Ho Chi Minh City
An exciting, vibrant metropolis made for food lovers and night owls
Ho Chi Minh City, still known to many by its old name, Saigon, changed in 1976, pulsates with energy unlike any other city in Vietnam. It’s a fast-growing, business-driven place. As hectic as it is, people here certainly know how to relax, usually over iced coffee or cocktails. In District 1, skyscrapers tower above old French museums while swarms of motorbikes hum down the streets. Ho Chi Minh's buzzy rush is exciting, and infectious.
From gourmet restaurants to fast food outlets and the humble carts at Ben Thanh Market, the city’s dining options are as thrilling as its nightlife. Once the sun sets and the neon lights come on, Ho Chi Minh City serves up everything you could demand from a night on the town, from no-frills beer joints to swanky cocktail bars and thumping clubs. With so many to choose from, you might find yourself collapsing into bed just in time for sunrise. You won't find this kind of after-dark action elsewhere in Vietnam, so make the most of it while you can.
Things to do
A full plate
If you want to explore Saigon's food scene beyond the street stalls, there are many ritzy but affordable restaurants to sample. Mediterranean, classic French, English high tea, Mexican and various takes on Vietnamese fine-dining – your every food whim will be met in this food-obsessed city.
Dam Sen Park in Hoa Binh offers fun for families with young children. It’s a welcome escape from the city rush. Paddle a boat around the lake, jump on the monorail traversing the park or catch one of the weekend shows.
Just a generation ago, this city was in turmoil. Spend a few hours learning about the impact of the war on what was then known as Saigon. Go back in time at the Reunification Palace and The War Remnants Museum. Both spots trace the story of Vietnam during its turbulent 20th century.
Saigon’s nightlife is legendary, and it keeps going into the wee hours. Start the night early by downing impossibly cheap beer while perched on tiny stools on Pham Ngu Lao Street. Then the choice is yours: pumping clubs, elegant speakeasies, rooftop cocktails, backpacker bars or live music – anything and everything goes.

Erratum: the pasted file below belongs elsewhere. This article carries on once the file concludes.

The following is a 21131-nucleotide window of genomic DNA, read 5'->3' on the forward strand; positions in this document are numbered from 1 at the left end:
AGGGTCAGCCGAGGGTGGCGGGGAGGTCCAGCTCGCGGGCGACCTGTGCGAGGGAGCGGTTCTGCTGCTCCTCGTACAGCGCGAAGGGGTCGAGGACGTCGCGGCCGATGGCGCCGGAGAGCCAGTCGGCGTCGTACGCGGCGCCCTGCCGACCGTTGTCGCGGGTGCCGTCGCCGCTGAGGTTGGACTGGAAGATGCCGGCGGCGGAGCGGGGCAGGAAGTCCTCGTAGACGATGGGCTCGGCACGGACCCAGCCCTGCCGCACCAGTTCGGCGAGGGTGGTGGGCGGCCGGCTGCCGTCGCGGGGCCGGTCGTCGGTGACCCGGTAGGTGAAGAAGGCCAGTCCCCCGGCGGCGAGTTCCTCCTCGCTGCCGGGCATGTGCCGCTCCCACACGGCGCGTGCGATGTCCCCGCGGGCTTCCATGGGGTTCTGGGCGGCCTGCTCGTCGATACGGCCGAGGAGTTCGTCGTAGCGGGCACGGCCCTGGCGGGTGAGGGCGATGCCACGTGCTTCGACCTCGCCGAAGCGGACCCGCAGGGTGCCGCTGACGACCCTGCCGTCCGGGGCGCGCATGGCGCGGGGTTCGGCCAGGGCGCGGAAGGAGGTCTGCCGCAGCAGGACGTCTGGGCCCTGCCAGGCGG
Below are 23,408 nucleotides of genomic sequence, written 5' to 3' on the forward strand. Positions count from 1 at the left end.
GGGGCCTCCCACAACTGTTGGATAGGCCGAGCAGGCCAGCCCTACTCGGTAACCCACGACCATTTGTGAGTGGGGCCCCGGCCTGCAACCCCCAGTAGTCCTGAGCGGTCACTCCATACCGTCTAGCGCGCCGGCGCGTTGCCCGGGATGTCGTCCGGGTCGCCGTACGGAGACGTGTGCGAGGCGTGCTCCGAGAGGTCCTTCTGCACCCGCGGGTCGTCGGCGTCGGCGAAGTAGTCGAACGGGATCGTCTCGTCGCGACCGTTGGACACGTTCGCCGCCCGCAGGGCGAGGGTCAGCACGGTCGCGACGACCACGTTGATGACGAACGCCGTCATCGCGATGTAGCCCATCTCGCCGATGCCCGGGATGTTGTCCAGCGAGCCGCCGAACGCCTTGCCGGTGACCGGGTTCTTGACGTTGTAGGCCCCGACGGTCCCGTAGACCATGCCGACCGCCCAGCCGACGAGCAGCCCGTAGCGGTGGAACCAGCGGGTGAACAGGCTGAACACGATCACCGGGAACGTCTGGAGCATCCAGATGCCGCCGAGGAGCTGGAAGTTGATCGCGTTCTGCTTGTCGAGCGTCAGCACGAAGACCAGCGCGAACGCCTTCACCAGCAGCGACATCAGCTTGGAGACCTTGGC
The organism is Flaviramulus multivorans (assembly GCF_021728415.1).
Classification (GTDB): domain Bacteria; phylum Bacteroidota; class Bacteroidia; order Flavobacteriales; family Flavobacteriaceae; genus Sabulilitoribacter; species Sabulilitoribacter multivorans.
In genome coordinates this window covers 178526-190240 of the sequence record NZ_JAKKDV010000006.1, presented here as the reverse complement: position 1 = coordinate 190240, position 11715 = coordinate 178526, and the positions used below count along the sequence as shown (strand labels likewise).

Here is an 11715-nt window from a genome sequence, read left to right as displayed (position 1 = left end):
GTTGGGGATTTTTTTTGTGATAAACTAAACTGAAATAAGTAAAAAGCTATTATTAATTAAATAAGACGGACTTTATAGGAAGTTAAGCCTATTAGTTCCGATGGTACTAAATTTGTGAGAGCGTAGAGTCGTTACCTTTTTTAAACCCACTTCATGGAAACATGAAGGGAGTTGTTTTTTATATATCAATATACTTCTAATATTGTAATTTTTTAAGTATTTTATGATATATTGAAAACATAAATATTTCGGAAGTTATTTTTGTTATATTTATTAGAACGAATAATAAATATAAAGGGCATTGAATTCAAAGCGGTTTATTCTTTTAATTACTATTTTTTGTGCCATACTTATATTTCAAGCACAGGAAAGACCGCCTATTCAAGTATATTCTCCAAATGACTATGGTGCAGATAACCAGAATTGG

As the river flows
The small villages of the Mekong Delta are where the Vietnamese continues to live life simply, in tune with the changes in the tides, throughout the year. Experience the Mekong on a boat or cycling through the villages — visit the Cai Be floating market, amble through a fruit orchard, try the local fare as well as the traditional coconut candy.
Travel time 15 minutes
Taxi Approx VND 130,000 (USD $6)
Bus 152 will get you to Pham Ngu Lao (the backpacker street) for VND 5,000 (USD $0.25) and an extra VND 5,000 for your bag.Back to top
When to go
Ho Chi Minh City has two distinct seasons – wet and dry. It’s said that there’s no bad time to visit but when it rains it pours, and exploring can become difficult. The dry season runs from December until April, a period when there’s considerably less humidity plus possible nighttime lows of 18°C, especially in December.
Many businesses close during Tet, Vietnam’s Lunar New Year from the end of January to mid-February. City residents tend to leave town to visit family in the countryside. This makes things eerily quiet but it also means visitors have the city pretty much to themselves.Back to top
Metered taxis can be easily hailed in Ho Chi Minh City. It’s about VND 12,000-15,000 for the first kilometre, with most rides totalling a couple of dollars. If you aren’t in any rush then make use of the city’s ubiquitous cyclos. To avoid overpaying for trips, organise a day-tour through your hotel.Back to top